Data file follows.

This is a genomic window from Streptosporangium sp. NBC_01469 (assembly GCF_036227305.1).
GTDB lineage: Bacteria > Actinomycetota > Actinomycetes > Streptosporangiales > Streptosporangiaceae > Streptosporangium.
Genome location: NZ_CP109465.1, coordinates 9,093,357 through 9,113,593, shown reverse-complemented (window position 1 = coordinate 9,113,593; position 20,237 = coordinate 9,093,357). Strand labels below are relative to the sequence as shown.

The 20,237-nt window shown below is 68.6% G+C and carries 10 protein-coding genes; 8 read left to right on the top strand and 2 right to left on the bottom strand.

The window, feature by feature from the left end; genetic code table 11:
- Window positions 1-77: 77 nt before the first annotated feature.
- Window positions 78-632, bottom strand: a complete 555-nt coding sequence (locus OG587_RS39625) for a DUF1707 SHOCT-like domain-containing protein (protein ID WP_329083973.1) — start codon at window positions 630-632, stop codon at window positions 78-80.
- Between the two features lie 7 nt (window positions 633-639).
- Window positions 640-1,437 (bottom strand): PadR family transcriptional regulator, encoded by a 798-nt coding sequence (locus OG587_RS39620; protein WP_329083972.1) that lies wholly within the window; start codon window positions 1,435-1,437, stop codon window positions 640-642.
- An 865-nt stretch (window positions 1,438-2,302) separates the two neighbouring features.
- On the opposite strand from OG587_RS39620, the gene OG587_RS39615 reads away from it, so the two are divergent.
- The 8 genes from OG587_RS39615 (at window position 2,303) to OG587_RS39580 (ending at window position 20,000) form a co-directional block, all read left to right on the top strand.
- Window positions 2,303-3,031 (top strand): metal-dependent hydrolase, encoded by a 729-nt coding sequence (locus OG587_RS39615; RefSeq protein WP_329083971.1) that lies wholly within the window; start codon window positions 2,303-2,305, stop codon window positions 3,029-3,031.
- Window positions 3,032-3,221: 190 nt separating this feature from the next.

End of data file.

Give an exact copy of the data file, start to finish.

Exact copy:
This is a genomic window from Streptosporangium sp. NBC_01469 (assembly GCF_036227305.1).
GTDB lineage: Bacteria > Actinomycetota > Actinomycetes > Streptosporangiales > Streptosporangiaceae > Streptosporangium.
Genome location: NZ_CP109465.1, coordinates 9,093,357 through 9,113,593, shown reverse-complemented (window position 1 = coordinate 9,113,593; position 20,237 = coordinate 9,093,357). Strand labels below are relative to the sequence as shown.

The 20,237-nt window shown below is 68.6% G+C and carries 10 protein-coding genes; 8 read left to right on the top strand and 2 right to left on the bottom strand.

The window, feature by feature from the left end; genetic code table 11:
- Window positions 1-77: 77 nt before the first annotated feature.
- Window positions 78-632, bottom strand: a complete 555-nt coding sequence (locus OG587_RS39625) for a DUF1707 SHOCT-like domain-containing protein (protein ID WP_329083973.1) — start codon at window positions 630-632, stop codon at window positions 78-80.
- Between the two features lie 7 nt (window positions 633-639).
- Window positions 640-1,437 (bottom strand): PadR family transcriptional regulator, encoded by a 798-nt coding sequence (locus OG587_RS39620; protein WP_329083972.1) that lies wholly within the window; start codon window positions 1,435-1,437, stop codon window positions 640-642.
- An 865-nt stretch (window positions 1,438-2,302) separates the two neighbouring features.
- On the opposite strand from OG587_RS39620, the gene OG587_RS39615 reads away from it, so the two are divergent.
- The 8 genes from OG587_RS39615 (at window position 2,303) to OG587_RS39580 (ending at window position 20,000) form a co-directional block, all read left to right on the top strand.
- Window positions 2,303-3,031 (top strand): metal-dependent hydrolase, encoded by a 729-nt coding sequence (locus OG587_RS39615; RefSeq protein WP_329083971.1) that lies wholly within the window; start codon window positions 2,303-2,305, stop codon window positions 3,029-3,031.
- Window positions 3,032-3,221: 190 nt separating this feature from the next.